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John Kenneth Galbraith as a diplomat is "just another absent-minded professor," claims at least one Washington columnist in a report on Mrs. Kennedy's trip through India.
In a syndicated column yesterday, Ruth Montgomery of the Hearst papers said, "When Jackie began clamoring to visit India, the President wrote Galbraith to arrange things, but from the day of her arrival in India the 'Prof' has been pulling one gaff after another."
Among the former Economics professor's faux pas, according to Montgomery, were the following: He barely made it to the airport to welcome the First Lady but was without his official limousine. His ten-year-old son, "who shouldn't be allowed to play in a government car," had locked the keys inside. Thus, Mrs. Kennedy's sister had to ride to town in a "considerably less classy vehicle."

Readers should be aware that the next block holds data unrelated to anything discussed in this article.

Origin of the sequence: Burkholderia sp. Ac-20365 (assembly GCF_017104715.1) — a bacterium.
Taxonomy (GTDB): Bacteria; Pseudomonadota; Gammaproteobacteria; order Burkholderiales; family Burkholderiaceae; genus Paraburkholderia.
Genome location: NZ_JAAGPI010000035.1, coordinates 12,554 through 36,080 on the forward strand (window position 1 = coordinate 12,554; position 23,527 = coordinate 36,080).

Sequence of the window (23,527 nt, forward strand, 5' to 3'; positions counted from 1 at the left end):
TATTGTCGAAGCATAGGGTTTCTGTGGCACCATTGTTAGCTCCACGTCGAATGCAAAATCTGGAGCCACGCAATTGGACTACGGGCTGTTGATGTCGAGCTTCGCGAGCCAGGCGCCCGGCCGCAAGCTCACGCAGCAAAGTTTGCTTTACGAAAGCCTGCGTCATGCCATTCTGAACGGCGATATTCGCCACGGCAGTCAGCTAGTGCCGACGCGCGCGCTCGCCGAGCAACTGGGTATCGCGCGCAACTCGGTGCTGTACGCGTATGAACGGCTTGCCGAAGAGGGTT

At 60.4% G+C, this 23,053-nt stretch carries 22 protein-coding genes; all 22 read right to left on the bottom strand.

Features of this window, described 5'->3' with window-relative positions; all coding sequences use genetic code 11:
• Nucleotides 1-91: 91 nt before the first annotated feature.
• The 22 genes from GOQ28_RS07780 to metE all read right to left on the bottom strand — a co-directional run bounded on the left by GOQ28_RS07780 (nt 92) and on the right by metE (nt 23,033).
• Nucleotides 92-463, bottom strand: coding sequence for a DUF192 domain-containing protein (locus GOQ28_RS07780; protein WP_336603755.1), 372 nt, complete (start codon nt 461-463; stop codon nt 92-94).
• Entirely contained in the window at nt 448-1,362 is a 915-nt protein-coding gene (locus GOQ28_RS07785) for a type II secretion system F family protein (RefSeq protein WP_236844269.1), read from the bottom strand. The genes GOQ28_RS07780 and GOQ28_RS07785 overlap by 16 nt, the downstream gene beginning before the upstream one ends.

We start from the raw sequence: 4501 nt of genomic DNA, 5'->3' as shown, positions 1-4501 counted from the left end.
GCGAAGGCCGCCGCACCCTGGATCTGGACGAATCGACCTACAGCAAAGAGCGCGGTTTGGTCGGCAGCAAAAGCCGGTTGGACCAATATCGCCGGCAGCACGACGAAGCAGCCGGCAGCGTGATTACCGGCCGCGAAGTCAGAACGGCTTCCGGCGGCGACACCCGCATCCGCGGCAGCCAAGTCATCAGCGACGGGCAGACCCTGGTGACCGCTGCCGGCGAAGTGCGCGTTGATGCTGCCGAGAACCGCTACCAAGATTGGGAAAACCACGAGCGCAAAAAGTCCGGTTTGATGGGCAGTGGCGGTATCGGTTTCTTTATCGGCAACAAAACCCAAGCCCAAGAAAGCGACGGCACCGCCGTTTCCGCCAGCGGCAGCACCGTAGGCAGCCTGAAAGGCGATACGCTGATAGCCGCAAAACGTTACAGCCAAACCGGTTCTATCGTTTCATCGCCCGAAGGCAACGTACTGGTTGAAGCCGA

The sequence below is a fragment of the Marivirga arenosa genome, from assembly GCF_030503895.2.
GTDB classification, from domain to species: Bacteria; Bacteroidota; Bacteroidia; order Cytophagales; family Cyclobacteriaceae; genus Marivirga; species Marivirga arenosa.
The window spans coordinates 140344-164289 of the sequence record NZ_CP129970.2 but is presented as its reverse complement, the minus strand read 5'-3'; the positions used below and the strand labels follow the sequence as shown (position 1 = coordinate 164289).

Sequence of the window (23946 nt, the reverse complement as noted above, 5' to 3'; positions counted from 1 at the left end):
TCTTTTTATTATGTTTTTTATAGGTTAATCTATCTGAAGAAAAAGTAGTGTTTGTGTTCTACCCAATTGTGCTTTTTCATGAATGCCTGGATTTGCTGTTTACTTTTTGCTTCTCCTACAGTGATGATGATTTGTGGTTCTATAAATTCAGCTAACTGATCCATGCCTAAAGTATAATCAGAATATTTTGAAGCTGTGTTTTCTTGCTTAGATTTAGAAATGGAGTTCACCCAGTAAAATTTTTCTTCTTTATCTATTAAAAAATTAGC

Later, the President mentioned in a telephone call to his wife that Caroline had not yet received any of the letters promised by her mother. The ambassador, it seems, had forgotten to mail them for Mrs. Kennedy.
Then at Jaipur, the First Lady was expected to throw a coin from her own country into a silver pot. Galbraith, said the columnist, had not informed Mrs. Kennedy of the local superstitions and was even caught without an American coin. Touring newswomen provided a quarter or two.
After Mrs. Kennedy reluctantly decided not to purchase some expensive gold statuettes at a bazaar, "Galbraith, smiling down on her, encouraged: 'Why not send the bill to the President?'" Concluded Ruth Montgomery, "Friends who know JFK as a close man with his own money wonder if Galbraith may not have gone too far with that remark."
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